Avoid These 3 Mortgage Scams!

Avoid-Mortgage-ScamsWhile the housing market slowly recovers, scam artists continue to prey on desperate homeowners. Don’t become a victim! Thousands of homeowners are duped each year through mortgage scams, according to senior counsel for the Fair Housing & Fair Lending Project. Here are a few of the most common mortgage scams to be on the look out for!

Avoid These Mortgage Scams!

  1. Upfront Loan Modification Fees – Never pay upfront loan modification fees. Homeowners who pony up fees prior to a loan modification receive nothing in exchange. Legitimate lenders will not ask for money upfront. Scammers typically use abbreviations and program names like HARP or HAMP – hoping that the homeowner will be duped into assuming they are dealing with what sounds like a government sponsored program.
  2. Fake Mortgage Companies – It’s a fact that banks frequently buy and sell mortgages. Savvy scammers contact homeowners and represent themselves as the new owner of your mortgage loan, happily accepting your payments while you are none the wiser. If your mortgage lender sells your loan to another bank, you will receive a letter indicating who the new owner is. You will also receive a letter from the new owner explaining how payments can be made. Scammers are aware of this process, you will want to verify all information before mailing any payments.
  3. Lease/Buy-Back Agreements – Public records make it possible for con artists to know when a home is in foreclosure. In lease/buy-back mortgage scams, the perpetrator promises the deed transfer is temporary and you’ll be able to rent the home from the new owners and eventually repurchase the home after you get back on your feet. Brian Sullivan, a U.S. Department of Housing and Urban Development spokesman says. “If people are coming to you asking you sign away your home so they can make payments for you, run for the hills!”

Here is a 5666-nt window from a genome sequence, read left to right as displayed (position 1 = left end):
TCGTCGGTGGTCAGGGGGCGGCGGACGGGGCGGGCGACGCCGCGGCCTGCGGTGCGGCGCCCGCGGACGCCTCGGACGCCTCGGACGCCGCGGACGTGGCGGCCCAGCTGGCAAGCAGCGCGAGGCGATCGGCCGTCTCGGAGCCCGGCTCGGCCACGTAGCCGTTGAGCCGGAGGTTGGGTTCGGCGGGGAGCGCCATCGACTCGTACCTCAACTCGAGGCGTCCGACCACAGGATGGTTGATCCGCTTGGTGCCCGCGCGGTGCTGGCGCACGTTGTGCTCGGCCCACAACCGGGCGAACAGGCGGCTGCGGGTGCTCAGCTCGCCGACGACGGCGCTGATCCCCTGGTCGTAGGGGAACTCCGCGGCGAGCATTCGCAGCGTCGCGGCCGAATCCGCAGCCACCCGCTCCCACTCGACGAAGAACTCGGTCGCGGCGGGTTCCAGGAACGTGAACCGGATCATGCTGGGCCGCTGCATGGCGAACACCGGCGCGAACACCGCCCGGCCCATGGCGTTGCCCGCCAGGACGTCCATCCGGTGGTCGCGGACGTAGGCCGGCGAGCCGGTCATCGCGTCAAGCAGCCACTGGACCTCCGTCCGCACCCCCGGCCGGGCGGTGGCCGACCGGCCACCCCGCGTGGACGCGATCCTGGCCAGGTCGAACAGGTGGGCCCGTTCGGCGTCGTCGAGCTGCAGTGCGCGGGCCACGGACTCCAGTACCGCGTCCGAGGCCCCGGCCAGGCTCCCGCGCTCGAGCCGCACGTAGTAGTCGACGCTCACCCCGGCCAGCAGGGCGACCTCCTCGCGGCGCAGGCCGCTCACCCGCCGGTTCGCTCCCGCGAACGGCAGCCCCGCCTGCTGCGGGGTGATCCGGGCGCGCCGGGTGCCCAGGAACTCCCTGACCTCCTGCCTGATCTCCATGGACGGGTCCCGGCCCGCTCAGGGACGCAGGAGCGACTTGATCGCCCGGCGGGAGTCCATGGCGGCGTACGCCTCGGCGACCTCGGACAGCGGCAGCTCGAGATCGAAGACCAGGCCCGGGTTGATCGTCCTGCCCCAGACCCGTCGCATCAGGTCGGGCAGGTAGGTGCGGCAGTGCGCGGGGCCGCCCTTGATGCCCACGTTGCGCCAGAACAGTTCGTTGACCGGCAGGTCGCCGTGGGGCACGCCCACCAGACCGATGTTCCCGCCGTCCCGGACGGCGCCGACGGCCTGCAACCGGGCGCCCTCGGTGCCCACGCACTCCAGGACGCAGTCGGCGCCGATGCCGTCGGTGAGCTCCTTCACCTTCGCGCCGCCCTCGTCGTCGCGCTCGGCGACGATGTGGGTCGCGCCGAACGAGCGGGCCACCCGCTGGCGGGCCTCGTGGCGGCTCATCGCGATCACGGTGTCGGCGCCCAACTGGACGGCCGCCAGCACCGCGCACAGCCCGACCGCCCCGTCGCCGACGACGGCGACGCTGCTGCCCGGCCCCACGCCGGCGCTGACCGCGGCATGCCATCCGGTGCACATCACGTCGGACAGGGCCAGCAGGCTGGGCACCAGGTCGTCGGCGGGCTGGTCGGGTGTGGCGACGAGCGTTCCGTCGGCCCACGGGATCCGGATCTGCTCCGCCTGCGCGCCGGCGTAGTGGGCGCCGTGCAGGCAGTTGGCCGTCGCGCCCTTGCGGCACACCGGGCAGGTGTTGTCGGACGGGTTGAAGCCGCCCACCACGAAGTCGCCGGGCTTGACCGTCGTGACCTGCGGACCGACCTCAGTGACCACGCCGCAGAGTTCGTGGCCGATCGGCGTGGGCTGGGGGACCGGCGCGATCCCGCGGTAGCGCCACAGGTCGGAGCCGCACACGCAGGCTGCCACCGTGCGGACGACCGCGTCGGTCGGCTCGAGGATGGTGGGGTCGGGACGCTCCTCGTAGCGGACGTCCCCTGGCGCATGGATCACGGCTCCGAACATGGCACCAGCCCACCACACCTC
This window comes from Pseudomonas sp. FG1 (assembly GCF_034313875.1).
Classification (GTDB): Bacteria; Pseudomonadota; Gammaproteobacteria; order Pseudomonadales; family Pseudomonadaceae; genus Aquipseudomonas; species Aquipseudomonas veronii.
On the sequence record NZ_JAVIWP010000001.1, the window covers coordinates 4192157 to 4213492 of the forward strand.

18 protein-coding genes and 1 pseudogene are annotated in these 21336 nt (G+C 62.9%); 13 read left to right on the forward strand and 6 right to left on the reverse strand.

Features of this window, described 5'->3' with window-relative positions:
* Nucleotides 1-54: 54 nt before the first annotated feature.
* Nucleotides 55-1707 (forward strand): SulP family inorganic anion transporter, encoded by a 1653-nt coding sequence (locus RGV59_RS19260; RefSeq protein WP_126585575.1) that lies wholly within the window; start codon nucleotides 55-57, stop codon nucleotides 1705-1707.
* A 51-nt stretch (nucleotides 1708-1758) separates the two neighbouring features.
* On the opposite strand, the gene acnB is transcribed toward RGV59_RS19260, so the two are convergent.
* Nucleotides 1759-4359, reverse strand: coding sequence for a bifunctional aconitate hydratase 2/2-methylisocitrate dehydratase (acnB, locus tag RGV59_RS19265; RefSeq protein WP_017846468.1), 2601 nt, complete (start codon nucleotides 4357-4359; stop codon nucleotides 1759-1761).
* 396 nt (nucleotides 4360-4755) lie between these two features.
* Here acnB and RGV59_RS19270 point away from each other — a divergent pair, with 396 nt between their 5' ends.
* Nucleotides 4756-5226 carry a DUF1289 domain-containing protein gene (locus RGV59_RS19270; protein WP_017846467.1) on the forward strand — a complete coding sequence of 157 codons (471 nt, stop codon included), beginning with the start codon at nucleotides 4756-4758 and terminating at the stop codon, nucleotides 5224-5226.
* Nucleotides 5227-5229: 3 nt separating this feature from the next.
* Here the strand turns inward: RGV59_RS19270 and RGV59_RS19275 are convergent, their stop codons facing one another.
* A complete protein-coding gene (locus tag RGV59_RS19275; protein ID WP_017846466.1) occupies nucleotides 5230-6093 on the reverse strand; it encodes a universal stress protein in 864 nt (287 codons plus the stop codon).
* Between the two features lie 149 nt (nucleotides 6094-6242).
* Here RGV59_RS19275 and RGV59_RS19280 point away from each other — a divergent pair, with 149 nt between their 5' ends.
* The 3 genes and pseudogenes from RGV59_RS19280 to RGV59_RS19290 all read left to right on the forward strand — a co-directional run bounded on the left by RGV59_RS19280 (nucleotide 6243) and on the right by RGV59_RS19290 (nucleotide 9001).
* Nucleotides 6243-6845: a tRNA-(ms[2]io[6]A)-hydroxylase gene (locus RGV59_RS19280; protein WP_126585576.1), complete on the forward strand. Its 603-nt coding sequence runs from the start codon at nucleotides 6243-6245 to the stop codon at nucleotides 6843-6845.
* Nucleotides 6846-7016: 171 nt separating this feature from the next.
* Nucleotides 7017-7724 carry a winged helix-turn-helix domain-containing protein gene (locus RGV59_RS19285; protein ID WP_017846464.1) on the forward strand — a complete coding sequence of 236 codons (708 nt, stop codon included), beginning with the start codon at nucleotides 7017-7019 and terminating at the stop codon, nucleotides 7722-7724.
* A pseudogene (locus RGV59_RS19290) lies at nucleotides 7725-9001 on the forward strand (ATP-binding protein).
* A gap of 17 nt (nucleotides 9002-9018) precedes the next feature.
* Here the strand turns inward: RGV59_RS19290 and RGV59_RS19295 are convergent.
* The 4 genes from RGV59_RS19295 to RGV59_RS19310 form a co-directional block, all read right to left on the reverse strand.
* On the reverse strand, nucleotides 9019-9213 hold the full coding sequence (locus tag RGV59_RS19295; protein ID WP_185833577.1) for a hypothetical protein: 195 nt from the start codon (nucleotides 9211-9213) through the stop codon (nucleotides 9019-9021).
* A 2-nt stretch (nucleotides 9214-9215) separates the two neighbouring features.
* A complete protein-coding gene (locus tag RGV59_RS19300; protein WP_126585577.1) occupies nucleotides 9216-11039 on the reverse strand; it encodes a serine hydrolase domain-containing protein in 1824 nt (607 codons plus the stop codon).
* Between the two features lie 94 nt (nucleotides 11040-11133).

Homeowner Help

Homeowners are more likely to become victims of fraud when they are not aware of the options available to them. Visit the U.S Department of Housing and Urban Development’s Homeowner Help section for information on avoiding foreclosure.

About Inlanta Mortgage – Celebrating 20 Years

Celebrating its 20th Anniversary, Inlanta Mortgage is a growing mortgage banking firm committed to quality mortgage lending, ethical operations and strong customer service.

Inlanta Mortgage offers Fannie Mae/Freddie Mac agency products, as well as a full suite of jumbo and portfolio programs. The company is an agency approved lender for Fannie Mae, FHA/VA, FHA 203K and USDA. Inlanta Mortgage also offers numerous state bond agency programs. Review Inlanta’s mortgage loan programs here.

Inlanta Mortgage is a multi-state mortgage banker based out of Brookfield, Wisconsin. NMLS #1016. Inlanta Mortgage is proud to be named to the Scotsman Guide Top Mortgage Lenders 2012 list and to be among the Top 100 Mortgage Banking Companies in America in 2012 and Fastest Growing Milwaukee-Area Firms.


Avoid Mortgage Scams!

Avoid Mortgage Scams
Be on the look out for predators that seek to take advantage of you when you are trying to avoid foreclosure. This is a very scary and stressful time for most people, which can make people more vulnerable to scam artists.